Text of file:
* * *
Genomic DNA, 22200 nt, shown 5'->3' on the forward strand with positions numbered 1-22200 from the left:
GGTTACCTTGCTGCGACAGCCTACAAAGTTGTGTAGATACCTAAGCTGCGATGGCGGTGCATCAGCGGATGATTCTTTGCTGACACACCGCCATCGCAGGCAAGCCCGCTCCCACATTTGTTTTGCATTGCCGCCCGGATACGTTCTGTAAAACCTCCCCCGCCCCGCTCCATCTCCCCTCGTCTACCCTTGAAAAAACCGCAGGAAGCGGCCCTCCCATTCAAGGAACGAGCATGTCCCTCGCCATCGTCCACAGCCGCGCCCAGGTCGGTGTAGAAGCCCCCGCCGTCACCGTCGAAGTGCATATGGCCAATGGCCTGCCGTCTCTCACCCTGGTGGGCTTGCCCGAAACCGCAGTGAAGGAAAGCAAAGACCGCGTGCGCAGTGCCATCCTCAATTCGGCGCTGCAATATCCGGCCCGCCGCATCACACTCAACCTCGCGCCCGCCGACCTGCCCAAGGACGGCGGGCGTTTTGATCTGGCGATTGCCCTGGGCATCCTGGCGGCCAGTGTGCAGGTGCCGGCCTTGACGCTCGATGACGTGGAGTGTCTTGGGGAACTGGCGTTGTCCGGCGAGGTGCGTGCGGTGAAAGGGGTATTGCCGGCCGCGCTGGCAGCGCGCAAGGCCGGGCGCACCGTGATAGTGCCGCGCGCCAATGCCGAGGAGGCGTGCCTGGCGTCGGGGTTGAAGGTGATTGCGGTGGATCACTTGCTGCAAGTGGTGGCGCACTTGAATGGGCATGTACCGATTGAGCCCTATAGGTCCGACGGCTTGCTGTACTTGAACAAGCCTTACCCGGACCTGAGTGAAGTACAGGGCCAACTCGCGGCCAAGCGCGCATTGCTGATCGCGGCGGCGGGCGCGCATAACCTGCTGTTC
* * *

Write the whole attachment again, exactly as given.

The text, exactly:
Genomic DNA, 22200 nt, shown 5'->3' on the forward strand with positions numbered 1-22200 from the left:
GGTTACCTTGCTGCGACAGCCTACAAAGTTGTGTAGATACCTAAGCTGCGATGGCGGTGCATCAGCGGATGATTCTTTGCTGACACACCGCCATCGCAGGCAAGCCCGCTCCCACATTTGTTTTGCATTGCCGCCCGGATACGTTCTGTAAAACCTCCCCCGCCCCGCTCCATCTCCCCTCGTCTACCCTTGAAAAAACCGCAGGAAGCGGCCCTCCCATTCAAGGAACGAGCATGTCCCTCGCCATCGTCCACAGCCGCGCCCAGGTCGGTGTAGAAGCCCCCGCCGTCACCGTCGAAGTGCATATGGCCAATGGCCTGCCGTCTCTCACCCTGGTGGGCTTGCCCGAAACCGCAGTGAAGGAAAGCAAAGACCGCGTGCGCAGTGCCATCCTCAATTCGGCGCTGCAATATCCGGCCCGCCGCATCACACTCAACCTCGCGCCCGCCGACCTGCCCAAGGACGGCGGGCGTTTTGATCTGGCGATTGCCCTGGGCATCCTGGCGGCCAGTGTGCAGGTGCCGGCCTTGACGCTCGATGACGTGGAGTGTCTTGGGGAACTGGCGTTGTCCGGCGAGGTGCGTGCGGTGAAAGGGGTATTGCCGGCCGCGCTGGCAGCGCGCAAGGCCGGGCGCACCGTGATAGTGCCGCGCGCCAATGCCGAGGAGGCGTGCCTGGCGTCGGGGTTGAAGGTGATTGCGGTGGATCACTTGCTGCAAGTGGTGGCGCACTTGAATGGGCATGTACCGATTGAGCCCTATAGGTCCGACGGCTTGCTGTACTTGAACAAGCCTTACCCGGACCTGAGTGAAGTACAGGGCCAACTCGCGGCCAAGCGCGCATTGCTGATCGCGGCGGCGGGCGCGCATAACCTGCTGTTC